Fox Theatre

660 Peachtree Street NE,
Atlanta, GA 30365

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Showing 101 - 125 of 126 comments

Patsy on October 14, 2005 at 4:16 pm

lostmemory: Great b/w!

Don K.
Don K. on September 28, 2005 at 1:03 pm

The acoustics of the Fox Theatre were even more wonderful if you had heard the Philadephia Orchestra perform there! For years, the Metropolitan Opera performed at the Fox for its spring tour. Supposedly, the singers really liked the accoustics of the Fox.

Of course, a good part of the auditorium is essentially a plaster shell. What appears to be an Arab tent at the back of the balcony is actually an accoustic foil. It literally deflects soundwaves and sends them back into the house! If you look at the top of the “Arab tent”, you’ll see what appears to be grease stains from cooking on the tent canvas. It’s all an illusion! It’s painted on plaster hung on a wire or steel frame.

Yes, the stairs in the balcony can seem a bit steep. They certainly seemed that way to me when I was a child. However, the sight lines for watching movies in the balcony were great! Some people preferred them to the sight lines in the orchestra.

With an optimum seating capacity of aproximately 4400 seats for movies, there wasn’t a bad seat in the house! Apparently it can be fitted with more seats for music concerts.

Interesting enough, the New York’s Radio City Music Hall is surviving with a policy of booking live events similar to what it’s creator, Roxy Rothafel, envisioned. The Fox seems to be surviving and prospering with a similar policy.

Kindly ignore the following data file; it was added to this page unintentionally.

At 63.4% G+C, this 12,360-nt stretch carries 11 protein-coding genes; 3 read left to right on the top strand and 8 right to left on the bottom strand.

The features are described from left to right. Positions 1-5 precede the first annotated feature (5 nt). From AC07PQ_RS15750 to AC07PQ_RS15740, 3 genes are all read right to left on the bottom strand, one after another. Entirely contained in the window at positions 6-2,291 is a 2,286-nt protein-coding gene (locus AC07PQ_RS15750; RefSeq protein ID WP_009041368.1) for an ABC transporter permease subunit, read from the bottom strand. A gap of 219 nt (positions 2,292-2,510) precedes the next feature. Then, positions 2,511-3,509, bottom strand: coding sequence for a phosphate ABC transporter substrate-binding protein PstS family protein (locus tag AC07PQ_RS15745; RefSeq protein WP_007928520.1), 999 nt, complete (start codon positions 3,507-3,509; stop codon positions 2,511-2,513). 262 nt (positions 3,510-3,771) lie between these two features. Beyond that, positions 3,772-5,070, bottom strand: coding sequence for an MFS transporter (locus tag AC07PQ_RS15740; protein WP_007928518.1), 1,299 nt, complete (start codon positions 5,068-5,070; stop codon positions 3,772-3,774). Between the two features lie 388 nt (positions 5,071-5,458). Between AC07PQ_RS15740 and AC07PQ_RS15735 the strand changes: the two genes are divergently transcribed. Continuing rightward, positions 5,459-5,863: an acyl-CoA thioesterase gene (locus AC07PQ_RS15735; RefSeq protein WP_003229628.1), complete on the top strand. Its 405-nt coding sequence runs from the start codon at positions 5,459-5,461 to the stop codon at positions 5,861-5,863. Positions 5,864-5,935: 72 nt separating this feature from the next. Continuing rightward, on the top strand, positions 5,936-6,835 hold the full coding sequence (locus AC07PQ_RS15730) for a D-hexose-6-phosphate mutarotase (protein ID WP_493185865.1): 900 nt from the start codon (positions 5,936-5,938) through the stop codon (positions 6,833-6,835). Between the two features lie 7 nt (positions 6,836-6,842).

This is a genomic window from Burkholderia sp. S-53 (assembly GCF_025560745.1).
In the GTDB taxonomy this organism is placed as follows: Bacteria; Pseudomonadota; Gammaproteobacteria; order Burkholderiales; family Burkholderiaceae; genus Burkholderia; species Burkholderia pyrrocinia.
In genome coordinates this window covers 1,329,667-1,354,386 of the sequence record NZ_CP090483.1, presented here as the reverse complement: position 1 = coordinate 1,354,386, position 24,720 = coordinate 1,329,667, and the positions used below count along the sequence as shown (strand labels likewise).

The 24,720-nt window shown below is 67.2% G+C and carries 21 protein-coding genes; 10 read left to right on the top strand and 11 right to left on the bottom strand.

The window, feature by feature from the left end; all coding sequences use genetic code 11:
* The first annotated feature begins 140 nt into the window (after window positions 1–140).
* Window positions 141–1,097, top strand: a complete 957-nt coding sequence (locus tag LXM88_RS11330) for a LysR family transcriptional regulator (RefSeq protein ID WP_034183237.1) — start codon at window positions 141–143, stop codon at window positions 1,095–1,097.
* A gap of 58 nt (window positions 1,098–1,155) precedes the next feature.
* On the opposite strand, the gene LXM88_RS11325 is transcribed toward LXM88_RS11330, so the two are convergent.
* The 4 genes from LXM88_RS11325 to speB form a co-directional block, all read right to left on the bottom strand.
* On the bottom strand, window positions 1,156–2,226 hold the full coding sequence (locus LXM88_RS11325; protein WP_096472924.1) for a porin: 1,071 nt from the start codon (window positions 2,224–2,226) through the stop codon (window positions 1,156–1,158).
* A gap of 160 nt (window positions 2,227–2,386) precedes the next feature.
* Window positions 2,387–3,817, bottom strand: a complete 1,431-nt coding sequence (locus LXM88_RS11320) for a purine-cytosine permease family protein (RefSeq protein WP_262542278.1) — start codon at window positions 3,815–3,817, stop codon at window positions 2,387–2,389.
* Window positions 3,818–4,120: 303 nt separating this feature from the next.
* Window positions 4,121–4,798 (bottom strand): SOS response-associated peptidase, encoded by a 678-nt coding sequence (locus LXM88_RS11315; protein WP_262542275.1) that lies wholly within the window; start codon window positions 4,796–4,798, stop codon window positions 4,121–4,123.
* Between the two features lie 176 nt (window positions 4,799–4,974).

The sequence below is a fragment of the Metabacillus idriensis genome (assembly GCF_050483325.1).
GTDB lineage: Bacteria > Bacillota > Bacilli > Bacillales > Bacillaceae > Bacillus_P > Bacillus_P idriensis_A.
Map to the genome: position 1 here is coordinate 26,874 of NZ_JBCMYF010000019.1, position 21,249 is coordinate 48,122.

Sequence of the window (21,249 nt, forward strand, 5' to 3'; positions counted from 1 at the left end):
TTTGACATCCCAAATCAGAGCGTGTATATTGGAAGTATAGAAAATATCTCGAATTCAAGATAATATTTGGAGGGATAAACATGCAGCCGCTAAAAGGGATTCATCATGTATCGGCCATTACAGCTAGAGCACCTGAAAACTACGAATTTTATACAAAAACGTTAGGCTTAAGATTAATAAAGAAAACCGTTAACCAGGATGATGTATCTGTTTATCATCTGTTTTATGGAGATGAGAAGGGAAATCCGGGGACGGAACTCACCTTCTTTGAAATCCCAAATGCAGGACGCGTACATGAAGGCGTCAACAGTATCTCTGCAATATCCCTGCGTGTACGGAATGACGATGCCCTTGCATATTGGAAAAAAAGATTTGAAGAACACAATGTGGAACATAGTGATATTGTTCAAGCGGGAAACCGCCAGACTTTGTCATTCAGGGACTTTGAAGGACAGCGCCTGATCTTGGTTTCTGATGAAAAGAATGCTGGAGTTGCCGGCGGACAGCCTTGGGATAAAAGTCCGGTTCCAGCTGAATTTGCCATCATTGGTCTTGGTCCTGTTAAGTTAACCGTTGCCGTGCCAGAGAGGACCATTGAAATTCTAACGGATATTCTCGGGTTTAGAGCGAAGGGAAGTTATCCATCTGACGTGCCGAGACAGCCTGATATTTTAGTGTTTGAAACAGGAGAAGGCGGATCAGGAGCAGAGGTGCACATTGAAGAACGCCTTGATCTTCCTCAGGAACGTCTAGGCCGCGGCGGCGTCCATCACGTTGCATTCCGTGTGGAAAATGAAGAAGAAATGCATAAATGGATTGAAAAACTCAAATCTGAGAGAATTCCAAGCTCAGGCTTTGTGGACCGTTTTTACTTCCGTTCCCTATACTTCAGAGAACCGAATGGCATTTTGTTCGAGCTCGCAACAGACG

Long may they reign!

gaskew on September 28, 2005 at 7:38 am

I saw Kansas in concert here in 1977 (76?) and Grateful Dead in 1978. Really amazing place to see live bands like those. The acoustics were phenominal, much better than the usual stadium or pavillion, although probably not designed that way like most symphony auditoriums.

I remember walking the stairs to our seats, thinking you could literally fall off the stairs and end up on the floor near the stage, it was so steep. But that could have been partly due to my altered state.

Patsy on September 27, 2005 at 5:32 am

lostmemory: Nice slide show of a VERY nice theatre that was SAVED!

Patsy on July 23, 2005 at 4:46 am

Charles: GREAT photo!

Patsy on May 21, 2005 at 6:41 pm

Don K: What a beautiful story about the Fox and about your dying father and your last conversation with him. A very uplifting and bright post that was so nice of you to share with all of us.

Don K.
Don K. on May 21, 2005 at 5:40 pm

The word “fabulous” is an understatement when applied to the Fox. My personal connection to the Fox is intense since I grew up in Atlanta in the 1950’s and 1960’s. As a small boy, my father took me to the Fox a number of times. Among my most memorable experiences was seeing John Ford’s THE SEARCHERS (1956), starring John Wayne, at the Fox. Over the years, I saw a lot of movies there, as well as live events.

After the demolition of Atlanta’s Paramount, Roxy, and Loew’s Grand, I am doubly thankful that the Fox was saved. On the my most recent visits to Atlanta, I took the tour of the Fox. It was very gratifying to say the least.

When my father was dying in 1996, I visited him in the hospital immediately after taking the tour of the Fox. In spite of his suffering, he brightened up when I told him how wonderful the theater looked. Our shared memories of the movies that we saw there turned what might have been a grim visit into a a very happy experience for both of us. It was the last conversation that I had with him before he died.